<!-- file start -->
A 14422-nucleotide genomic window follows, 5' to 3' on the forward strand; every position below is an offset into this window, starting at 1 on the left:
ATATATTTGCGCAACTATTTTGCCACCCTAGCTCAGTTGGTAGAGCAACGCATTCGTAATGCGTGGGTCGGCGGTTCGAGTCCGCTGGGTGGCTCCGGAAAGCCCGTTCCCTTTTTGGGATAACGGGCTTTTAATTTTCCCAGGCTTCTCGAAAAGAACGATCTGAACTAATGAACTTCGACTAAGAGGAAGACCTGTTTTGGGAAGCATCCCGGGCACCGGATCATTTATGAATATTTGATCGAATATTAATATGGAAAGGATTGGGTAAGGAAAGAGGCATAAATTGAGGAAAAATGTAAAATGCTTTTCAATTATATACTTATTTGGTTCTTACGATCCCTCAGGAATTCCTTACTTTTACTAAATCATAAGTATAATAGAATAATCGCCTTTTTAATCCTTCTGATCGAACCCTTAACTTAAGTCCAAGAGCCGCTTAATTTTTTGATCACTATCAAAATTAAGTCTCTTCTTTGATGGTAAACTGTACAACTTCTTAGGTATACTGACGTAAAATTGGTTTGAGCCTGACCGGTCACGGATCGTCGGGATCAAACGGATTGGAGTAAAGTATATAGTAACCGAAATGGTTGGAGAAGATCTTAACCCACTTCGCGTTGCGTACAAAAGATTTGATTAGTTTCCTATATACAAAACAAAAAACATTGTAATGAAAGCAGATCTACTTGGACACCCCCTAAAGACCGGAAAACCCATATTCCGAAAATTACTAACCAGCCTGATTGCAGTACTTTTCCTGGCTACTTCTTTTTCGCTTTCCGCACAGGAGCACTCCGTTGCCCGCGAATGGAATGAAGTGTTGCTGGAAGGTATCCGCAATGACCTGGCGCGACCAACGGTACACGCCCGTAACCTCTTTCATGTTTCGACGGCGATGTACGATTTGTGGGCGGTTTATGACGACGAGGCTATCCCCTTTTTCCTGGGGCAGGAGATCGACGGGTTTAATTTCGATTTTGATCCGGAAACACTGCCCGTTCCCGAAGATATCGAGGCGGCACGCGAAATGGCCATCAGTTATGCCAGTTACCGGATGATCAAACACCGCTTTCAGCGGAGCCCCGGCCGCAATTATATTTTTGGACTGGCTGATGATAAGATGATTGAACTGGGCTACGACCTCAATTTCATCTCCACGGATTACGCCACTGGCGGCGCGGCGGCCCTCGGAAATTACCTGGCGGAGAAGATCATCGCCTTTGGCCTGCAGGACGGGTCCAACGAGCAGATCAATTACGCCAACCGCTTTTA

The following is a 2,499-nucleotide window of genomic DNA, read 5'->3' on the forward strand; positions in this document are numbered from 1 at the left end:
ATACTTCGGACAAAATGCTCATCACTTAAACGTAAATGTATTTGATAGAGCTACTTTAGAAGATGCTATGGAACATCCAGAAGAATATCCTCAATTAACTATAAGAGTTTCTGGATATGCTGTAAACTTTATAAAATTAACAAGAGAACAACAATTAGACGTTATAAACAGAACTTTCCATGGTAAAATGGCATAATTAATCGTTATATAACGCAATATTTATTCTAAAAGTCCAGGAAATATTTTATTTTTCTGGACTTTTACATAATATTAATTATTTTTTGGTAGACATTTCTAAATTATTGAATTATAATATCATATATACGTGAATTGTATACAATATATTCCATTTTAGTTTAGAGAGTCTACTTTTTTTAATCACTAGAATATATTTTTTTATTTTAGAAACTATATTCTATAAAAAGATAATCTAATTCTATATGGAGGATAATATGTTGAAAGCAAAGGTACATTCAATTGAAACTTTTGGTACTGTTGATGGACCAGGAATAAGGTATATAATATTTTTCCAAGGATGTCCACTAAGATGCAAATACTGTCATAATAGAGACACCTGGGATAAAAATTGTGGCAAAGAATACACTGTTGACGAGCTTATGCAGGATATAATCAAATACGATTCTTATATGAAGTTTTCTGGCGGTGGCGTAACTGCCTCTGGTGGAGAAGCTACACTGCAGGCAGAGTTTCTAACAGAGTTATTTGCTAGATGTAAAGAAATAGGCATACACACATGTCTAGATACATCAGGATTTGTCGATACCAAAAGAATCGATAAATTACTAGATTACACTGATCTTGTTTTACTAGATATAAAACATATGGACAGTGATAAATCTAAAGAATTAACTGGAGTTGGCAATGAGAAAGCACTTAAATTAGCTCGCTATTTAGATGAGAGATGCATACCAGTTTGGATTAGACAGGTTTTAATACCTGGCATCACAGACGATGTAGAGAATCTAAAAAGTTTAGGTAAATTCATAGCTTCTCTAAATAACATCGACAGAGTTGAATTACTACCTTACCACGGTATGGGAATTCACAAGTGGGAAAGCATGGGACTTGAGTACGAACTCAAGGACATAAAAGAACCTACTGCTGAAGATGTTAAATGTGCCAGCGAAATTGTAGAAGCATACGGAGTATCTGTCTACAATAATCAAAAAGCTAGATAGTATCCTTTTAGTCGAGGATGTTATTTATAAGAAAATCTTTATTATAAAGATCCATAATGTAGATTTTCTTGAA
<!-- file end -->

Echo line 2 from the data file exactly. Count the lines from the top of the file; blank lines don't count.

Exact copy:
ATATATTTGCGCAACTATTTTGCCACCCTAGCTCAGTTGGTAGAGCAACGCATTCGTAATGCGTGGGTCGGCGGTTCGAGTCCGCTGGGTGGCTCCGGAAAGCCCGTTCCCTTTTTGGGATAACGGGCTTTTAATTTTCCCAGGCTTCTCGAAAAGAACGATCTGAACTAATGAACTTCGACTAAGAGGAAGACCTGTTTTGGGAAGCATCCCGGGCACCGGATCATTTATGAATATTTGATCGAATATTAATATGGAAAGGATTGGGTAAGGAAAGAGGCATAAATTGAGGAAAAATGTAAAATGCTTTTCAATTATATACTTATTTGGTTCTTACGATCCCTCAGGAATTCCTTACTTTTACTAAATCATAAGTATAATAGAATAATCGCCTTTTTAATCCTTCTGATCGAACCCTTAACTTAAGTCCAAGAGCCGCTTAATTTTTTGATCACTATCAAAATTAAGTCTCTTCTTTGATGGTAAACTGTACAACTTCTTAGGTATACTGACGTAAAATTGGTTTGAGCCTGACCGGTCACGGATCGTCGGGATCAAACGGATTGGAGTAAAGTATATAGTAACCGAAATGGTTGGAGAAGATCTTAACCCACTTCGCGTTGCGTACAAAAGATTTGATTAGTTTCCTATATACAAAACAAAAAACATTGTAATGAAAGCAGATCTACTTGGACACCCCCTAAAGACCGGAAAACCCATATTCCGAAAATTACTAACCAGCCTGATTGCAGTACTTTTCCTGGCTACTTCTTTTTCGCTTTCCGCACAGGAGCACTCCGTTGCCCGCGAATGGAATGAAGTGTTGCTGGAAGGTATCCGCAATGACCTGGCGCGACCAACGGTACACGCCCGTAACCTCTTTCATGTTTCGACGGCGATGTACGATTTGTGGGCGGTTTATGACGACGAGGCTATCCCCTTTTTCCTGGGGCAGGAGATCGACGGGTTTAATTTCGATTTTGATCCGGAAACACTGCCCGTTCCCGAAGATATCGAGGCGGCACGCGAAATGGCCATCAGTTATGCCAGTTACCGGATGATCAAACACCGCTTTCAGCGGAGCCCCGGCCGCAATTATATTTTTGGACTGGCTGATGATAAGATGATTGAACTGGGCTACGACCTCAATTTCATCTCCACGGATTACGCCACTGGCGGCGCGGCGGCCCTCGGAAATTACCTGGCGGAGAAGATCATCGCCTTTGGCCTGCAGGACGGGTCCAACGAGCAGATCAATTACGCCAACCGCTTTTA